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Trauma

Updated: Aug 11, 2023

Christa Pike was the victim of severe, repeated physical and sexual abuse, violence, and neglect that began when Christa was very young.


Christa Pike was the victim of severe, repeated physical and sexual abuse and violence that began when Christa was a young child. She did not receive the medical and psychological care and attention she needed from her family or state actors.


Growing up, Christa suffered an “almost unbearably abusive background,” according to Dr. Jonathan Pincus, Professor of Neurology at Georgetown University. Christa was repeatedly beaten and abused by her father, maternal grandmother, and several of her mother’s boyfriends, including one boyfriend who was charged with assault for punching Christa in the face.


By the time Christa was 18, she had been raped twice, physically abused by at least seven different family members, and sexually abused by at least three individuals. There are strong indications that Christa had been sexually abused by her grandmother’s boyfriend starting at the age of two. When Christa was 9, she was raped by a man who lived near her family. In both instances, state actors failed to report the incident or take action against the signs of abuse.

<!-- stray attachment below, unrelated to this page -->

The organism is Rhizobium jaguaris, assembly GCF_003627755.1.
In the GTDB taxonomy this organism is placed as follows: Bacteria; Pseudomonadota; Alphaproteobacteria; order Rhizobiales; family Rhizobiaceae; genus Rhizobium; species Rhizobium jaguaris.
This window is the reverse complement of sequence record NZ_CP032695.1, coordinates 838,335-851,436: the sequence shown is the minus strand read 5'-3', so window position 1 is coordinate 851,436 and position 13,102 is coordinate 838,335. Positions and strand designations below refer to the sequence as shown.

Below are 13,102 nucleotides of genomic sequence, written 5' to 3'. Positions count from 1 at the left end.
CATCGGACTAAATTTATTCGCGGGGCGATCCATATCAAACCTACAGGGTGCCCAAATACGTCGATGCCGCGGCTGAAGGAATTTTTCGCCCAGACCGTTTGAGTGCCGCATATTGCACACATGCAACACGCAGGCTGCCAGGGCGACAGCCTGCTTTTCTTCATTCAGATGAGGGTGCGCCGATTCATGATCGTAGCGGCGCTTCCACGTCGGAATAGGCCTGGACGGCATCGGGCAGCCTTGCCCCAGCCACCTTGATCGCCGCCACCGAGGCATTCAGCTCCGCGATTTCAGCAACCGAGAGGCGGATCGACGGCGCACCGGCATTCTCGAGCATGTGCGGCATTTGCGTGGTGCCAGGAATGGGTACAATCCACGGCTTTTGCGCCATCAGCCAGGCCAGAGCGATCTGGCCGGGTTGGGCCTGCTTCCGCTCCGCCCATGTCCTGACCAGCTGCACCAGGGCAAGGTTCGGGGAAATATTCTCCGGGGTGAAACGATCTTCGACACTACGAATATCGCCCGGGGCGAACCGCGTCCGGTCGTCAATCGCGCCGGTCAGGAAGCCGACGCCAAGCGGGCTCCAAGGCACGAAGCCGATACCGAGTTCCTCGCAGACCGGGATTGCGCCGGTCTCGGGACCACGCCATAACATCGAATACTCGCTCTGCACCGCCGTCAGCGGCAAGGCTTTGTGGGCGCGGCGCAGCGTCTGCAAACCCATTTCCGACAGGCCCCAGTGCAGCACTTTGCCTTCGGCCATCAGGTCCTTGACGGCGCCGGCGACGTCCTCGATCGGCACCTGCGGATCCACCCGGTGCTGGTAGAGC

Not long after, Christa attempted suicide by overdosing on Tylenol. She was then diagnosed with depression, but never received proper medical or mental health treatment. At age 12, Christa attempted suicide again following the death of her beloved paternal grandmother, the only person she felt was truly kind and nurturing toward her in childhood.


At age 13, Christa was physically and sexually assaulted by her mother’s boyfriend. Following the assault, Christa was removed from her home by the TN Department of Children’s Services but returned home after only three months with minimal follow up. At age 17, Christa was raped again by a stranger. Hospital records confirm the rape, but only minimal investigations followed from local authorities.


Upon entering the Job Corps program, Christa entered a toxic atmosphere of violence. According to an application to the Inter-American Commission on Human Rights, while the Job Corps is marketed as a “government-run residential program designed to help troubled teens gain job skills”, in actuality, “the administrators who ran Job Corps tolerated violence and neglected their young residents”. Students regularly carried razor blades or box cutters for protection. Lacking a sense of security and stability likely deepened Christa’s underlying trauma.


While Christa’s adverse childhood experiences (ACEs) do not excuse her actions, they offer an explanation for her compulsive actions that evening.

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